Ní Chuilleanáin is the Vermeer of contemporary poetry. Her luminous interiors achieve great visual beauty, but should not be mistaken for exercises in escapism. They are sites where history and the individual brush against each other, force fields of action and radiant understanding.
Aingeal Clare, The Guardian
She has won numerous awards and in addition to her poetic output has been an innovative and important publisher of other Irish writers and has translated poetry from Irish (most recently Máire Mhac an tSaoi), Italian (Maria Attanasio, Antonella Anedda and several others) and from the Romanian poetry of Ileana Mӑlӑncioiu The Legend of the Walled-Up Wife (2012). With Medbh McGuckian, Ní Chuilleanáin also co-translated the poems of Nuala Ní Dhomhnaill in The Water Horse (2001).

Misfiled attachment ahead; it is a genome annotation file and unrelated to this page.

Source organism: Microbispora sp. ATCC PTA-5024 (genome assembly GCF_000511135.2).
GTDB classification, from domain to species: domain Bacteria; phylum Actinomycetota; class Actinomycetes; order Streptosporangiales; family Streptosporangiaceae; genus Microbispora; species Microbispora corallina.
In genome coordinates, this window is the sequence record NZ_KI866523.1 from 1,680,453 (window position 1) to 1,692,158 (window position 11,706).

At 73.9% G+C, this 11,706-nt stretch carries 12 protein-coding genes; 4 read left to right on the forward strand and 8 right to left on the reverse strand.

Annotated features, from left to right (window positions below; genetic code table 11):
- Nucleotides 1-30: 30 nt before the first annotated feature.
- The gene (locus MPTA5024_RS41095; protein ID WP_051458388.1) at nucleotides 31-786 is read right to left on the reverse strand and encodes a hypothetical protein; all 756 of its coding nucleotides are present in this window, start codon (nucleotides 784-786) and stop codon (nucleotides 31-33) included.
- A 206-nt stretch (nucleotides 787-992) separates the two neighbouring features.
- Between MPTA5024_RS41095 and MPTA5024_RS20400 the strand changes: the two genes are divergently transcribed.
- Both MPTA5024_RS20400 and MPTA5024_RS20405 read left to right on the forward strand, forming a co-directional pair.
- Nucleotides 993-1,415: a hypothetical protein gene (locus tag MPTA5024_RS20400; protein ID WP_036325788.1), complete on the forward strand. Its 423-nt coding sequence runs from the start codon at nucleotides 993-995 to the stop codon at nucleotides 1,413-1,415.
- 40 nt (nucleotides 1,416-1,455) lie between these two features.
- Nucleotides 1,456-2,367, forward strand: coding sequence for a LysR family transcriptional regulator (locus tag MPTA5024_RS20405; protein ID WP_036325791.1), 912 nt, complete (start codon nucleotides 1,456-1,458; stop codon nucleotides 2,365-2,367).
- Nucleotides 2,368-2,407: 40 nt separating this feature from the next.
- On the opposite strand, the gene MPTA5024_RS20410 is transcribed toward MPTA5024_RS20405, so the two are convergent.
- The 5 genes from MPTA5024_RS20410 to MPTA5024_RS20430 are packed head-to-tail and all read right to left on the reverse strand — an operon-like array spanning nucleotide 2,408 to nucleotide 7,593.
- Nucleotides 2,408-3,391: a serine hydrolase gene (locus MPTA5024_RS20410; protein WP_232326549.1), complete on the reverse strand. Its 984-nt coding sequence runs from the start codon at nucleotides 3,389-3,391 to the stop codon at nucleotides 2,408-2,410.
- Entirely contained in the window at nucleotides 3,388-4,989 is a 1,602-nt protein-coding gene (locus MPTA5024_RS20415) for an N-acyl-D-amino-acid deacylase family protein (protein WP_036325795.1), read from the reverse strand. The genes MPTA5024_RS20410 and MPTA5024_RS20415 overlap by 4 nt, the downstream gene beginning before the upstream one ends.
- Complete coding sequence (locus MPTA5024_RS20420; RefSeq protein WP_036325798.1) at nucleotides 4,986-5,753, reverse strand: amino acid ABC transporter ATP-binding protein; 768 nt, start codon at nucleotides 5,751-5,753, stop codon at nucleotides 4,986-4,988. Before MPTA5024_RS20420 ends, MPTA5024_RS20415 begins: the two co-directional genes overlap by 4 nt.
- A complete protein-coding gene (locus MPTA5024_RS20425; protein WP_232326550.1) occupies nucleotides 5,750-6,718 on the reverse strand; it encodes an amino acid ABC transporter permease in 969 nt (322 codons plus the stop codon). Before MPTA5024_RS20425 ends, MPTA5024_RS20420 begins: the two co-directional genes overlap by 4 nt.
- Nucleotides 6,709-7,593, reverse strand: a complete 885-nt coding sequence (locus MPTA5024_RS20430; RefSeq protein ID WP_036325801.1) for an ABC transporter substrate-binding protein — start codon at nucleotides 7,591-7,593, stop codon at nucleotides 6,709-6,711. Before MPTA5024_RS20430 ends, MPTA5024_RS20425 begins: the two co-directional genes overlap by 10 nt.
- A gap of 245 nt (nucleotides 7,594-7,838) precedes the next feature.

Eiléan Ní Chuilleanáin
Born 1942 in Cork, she is an Emeritus Fellow of Trinity College, Dublin, where she has taught, researched and written on Renaissance literature and translation, since 1966; with her husband Macdara Woods, the late Leland Bardwell and the late Pearse Hutchinson, she is a founder and (since 1975) co-editor of the Irish poetry journal Cyphers. Her seventh collection of poetry, The Sun-Fish, was shortlisted for the T.S. Eliot Prize and won the Griffin International Prize for poetry in 2010; The Boys of Bluehill was published in 2015 by Gallery Press, and was shortlisted for the Forward Prize, the Irish Times Poetry Now Award and the Pigott Prize at the Listowel Writers’ Week.